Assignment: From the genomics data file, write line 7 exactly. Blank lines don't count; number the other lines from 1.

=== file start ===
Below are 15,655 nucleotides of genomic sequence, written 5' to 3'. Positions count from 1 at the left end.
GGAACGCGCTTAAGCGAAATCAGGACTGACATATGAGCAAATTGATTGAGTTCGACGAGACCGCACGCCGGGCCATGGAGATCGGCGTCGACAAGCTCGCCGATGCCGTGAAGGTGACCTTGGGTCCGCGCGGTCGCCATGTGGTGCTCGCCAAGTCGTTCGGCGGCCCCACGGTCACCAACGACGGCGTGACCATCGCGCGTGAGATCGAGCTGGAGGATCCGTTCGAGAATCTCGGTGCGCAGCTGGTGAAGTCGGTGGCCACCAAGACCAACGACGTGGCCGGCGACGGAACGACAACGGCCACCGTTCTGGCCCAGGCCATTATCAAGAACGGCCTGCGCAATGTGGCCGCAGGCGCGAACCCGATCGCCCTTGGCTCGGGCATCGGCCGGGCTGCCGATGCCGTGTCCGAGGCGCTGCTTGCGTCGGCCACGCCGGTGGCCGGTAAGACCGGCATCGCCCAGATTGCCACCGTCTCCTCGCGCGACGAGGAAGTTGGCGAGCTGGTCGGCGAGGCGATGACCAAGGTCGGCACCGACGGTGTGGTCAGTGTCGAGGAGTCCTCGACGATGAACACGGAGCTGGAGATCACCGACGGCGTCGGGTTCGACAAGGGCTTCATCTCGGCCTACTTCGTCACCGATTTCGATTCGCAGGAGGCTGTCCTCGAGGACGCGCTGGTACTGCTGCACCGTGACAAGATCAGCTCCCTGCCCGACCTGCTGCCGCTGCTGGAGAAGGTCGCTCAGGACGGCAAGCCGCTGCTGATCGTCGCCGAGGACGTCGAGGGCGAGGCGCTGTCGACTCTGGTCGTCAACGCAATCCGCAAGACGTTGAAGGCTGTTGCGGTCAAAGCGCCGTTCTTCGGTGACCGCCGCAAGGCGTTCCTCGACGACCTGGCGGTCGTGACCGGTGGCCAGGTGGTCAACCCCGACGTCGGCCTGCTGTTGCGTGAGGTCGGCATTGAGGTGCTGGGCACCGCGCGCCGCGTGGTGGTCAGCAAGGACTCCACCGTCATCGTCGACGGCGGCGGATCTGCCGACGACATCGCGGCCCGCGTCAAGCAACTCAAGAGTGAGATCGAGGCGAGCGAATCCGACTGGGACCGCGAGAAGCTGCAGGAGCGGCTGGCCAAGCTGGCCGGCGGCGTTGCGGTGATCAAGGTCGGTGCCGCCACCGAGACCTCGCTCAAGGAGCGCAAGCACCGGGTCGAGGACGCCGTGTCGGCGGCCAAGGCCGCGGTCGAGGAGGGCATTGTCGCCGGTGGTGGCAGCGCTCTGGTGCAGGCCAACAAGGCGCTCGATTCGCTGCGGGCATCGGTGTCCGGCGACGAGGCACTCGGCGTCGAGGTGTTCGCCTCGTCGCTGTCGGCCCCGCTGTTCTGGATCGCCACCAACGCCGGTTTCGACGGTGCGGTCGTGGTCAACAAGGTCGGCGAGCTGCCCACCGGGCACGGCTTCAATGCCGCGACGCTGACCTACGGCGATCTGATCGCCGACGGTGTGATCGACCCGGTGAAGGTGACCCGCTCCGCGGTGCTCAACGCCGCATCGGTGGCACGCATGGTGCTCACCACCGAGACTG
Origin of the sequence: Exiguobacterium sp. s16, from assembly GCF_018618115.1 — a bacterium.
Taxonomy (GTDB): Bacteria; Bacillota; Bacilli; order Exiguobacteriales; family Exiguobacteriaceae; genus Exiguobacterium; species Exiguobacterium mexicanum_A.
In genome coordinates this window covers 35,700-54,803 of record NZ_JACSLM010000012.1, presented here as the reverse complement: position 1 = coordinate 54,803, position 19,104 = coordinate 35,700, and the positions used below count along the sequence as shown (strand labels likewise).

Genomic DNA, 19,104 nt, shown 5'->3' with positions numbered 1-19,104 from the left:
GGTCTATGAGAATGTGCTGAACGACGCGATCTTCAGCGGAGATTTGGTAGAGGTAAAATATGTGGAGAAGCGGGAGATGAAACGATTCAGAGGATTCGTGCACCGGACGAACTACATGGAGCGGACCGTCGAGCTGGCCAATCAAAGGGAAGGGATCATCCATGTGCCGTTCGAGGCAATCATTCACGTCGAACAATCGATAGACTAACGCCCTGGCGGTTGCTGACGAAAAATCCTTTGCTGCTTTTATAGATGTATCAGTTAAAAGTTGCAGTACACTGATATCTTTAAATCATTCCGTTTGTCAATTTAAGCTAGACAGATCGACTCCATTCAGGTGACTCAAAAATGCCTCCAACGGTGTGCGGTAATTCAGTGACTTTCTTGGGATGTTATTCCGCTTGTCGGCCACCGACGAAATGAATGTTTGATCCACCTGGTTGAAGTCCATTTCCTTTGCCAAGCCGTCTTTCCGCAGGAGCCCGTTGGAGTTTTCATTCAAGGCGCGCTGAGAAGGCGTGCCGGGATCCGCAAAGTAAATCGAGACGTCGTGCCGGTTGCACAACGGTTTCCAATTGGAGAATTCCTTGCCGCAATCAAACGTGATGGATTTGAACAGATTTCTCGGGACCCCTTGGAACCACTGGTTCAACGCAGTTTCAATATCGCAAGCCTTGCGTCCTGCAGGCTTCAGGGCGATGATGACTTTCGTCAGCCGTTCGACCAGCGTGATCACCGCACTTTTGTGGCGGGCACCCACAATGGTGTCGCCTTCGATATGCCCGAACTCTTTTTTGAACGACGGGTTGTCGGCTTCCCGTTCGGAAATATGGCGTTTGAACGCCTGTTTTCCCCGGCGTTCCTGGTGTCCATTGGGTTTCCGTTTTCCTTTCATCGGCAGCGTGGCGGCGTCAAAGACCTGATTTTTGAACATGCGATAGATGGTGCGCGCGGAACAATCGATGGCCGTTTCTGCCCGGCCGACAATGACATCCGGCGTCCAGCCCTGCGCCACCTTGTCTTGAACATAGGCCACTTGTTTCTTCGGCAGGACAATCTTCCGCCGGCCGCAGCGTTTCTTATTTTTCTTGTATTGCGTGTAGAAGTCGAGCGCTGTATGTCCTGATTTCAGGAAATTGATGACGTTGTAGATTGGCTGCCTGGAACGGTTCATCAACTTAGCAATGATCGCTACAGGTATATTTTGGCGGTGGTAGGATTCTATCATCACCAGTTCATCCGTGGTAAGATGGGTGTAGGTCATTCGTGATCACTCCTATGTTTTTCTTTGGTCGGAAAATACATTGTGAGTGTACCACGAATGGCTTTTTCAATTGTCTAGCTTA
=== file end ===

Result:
GGTCTATGAGAATGTGCTGAACGACGCGATCTTCAGCGGAGATTTGGTAGAGGTAAAATATGTGGAGAAGCGGGAGATGAAACGATTCAGAGGATTCGTGCACCGGACGAACTACATGGAGCGGACCGTCGAGCTGGCCAATCAAAGGGAAGGGATCATCCATGTGCCGTTCGAGGCAATCATTCACGTCGAACAATCGATAGACTAACGCCCTGGCGGTTGCTGACGAAAAATCCTTTGCTGCTTTTATAGATGTATCAGTTAAAAGTTGCAGTACACTGATATCTTTAAATCATTCCGTTTGTCAATTTAAGCTAGACAGATCGACTCCATTCAGGTGACTCAAAAATGCCTCCAACGGTGTGCGGTAATTCAGTGACTTTCTTGGGATGTTATTCCGCTTGTCGGCCACCGACGAAATGAATGTTTGATCCACCTGGTTGAAGTCCATTTCCTTTGCCAAGCCGTCTTTCCGCAGGAGCCCGTTGGAGTTTTCATTCAAGGCGCGCTGAGAAGGCGTGCCGGGATCCGCAAAGTAAATCGAGACGTCGTGCCGGTTGCACAACGGTTTCCAATTGGAGAATTCCTTGCCGCAATCAAACGTGATGGATTTGAACAGATTTCTCGGGACCCCTTGGAACCACTGGTTCAACGCAGTTTCAATATCGCAAGCCTTGCGTCCTGCAGGCTTCAGGGCGATGATGACTTTCGTCAGCCGTTCGACCAGCGTGATCACCGCACTTTTGTGGCGGGCACCCACAATGGTGTCGCCTTCGATATGCCCGAACTCTTTTTTGAACGACGGGTTGTCGGCTTCCCGTTCGGAAATATGGCGTTTGAACGCCTGTTTTCCCCGGCGTTCCTGGTGTCCATTGGGTTTCCGTTTTCCTTTCATCGGCAGCGTGGCGGCGTCAAAGACCTGATTTTTGAACATGCGATAGATGGTGCGCGCGGAACAATCGATGGCCGTTTCTGCCCGGCCGACAATGACATCCGGCGTCCAGCCCTGCGCCACCTTGTCTTGAACATAGGCCACTTGTTTCTTCGGCAGGACAATCTTCCGCCGGCCGCAGCGTTTCTTATTTTTCTTGTATTGCGTGTAGAAGTCGAGCGCTGTATGTCCTGATTTCAGGAAATTGATGACGTTGTAGATTGGCTGCCTGGAACGGTTCATCAACTTAGCAATGATCGCTACAGGTATATTTTGGCGGTGGTAGGATTCTATCATCACCAGTTCATCCGTGGTAAGATGGGTGTAGGTCATTCGTGATCACTCCTATGTTTTTCTTTGGTCGGAAAATACATTGTGAGTGTACCACGAATGGCTTTTTCAATTGTCTAGCTTA